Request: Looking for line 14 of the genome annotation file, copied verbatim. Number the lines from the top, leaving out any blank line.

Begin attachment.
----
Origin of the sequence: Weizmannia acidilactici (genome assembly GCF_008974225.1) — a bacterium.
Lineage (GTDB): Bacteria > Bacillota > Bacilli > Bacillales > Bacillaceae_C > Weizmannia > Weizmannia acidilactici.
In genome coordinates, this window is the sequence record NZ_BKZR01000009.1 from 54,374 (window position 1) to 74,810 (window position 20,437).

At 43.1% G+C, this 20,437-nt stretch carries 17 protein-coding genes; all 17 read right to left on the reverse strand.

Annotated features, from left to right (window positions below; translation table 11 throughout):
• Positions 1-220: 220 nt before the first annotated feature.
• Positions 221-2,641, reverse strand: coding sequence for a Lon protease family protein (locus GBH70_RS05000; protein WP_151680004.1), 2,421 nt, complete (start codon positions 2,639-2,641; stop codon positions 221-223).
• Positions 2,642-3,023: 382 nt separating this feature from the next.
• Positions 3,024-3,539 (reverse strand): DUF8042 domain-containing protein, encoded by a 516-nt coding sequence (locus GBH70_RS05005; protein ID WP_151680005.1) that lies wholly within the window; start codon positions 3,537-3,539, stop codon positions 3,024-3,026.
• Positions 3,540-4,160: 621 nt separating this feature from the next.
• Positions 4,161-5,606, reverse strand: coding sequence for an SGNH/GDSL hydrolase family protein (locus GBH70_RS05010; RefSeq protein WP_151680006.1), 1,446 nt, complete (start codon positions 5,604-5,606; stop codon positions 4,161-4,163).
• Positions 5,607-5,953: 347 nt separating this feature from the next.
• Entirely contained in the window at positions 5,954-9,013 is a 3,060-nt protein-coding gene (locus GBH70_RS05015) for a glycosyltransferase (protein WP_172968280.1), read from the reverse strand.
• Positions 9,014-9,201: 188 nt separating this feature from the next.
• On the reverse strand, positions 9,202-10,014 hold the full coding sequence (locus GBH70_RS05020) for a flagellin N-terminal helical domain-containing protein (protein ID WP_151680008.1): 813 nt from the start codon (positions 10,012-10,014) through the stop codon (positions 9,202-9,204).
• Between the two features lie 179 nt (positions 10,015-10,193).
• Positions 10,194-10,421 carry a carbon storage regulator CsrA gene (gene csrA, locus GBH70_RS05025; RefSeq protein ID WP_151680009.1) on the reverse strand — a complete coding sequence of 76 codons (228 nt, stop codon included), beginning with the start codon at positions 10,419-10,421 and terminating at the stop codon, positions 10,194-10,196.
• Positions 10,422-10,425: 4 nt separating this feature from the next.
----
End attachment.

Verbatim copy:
• Positions 9,014-9,201: 188 nt separating this feature from the next.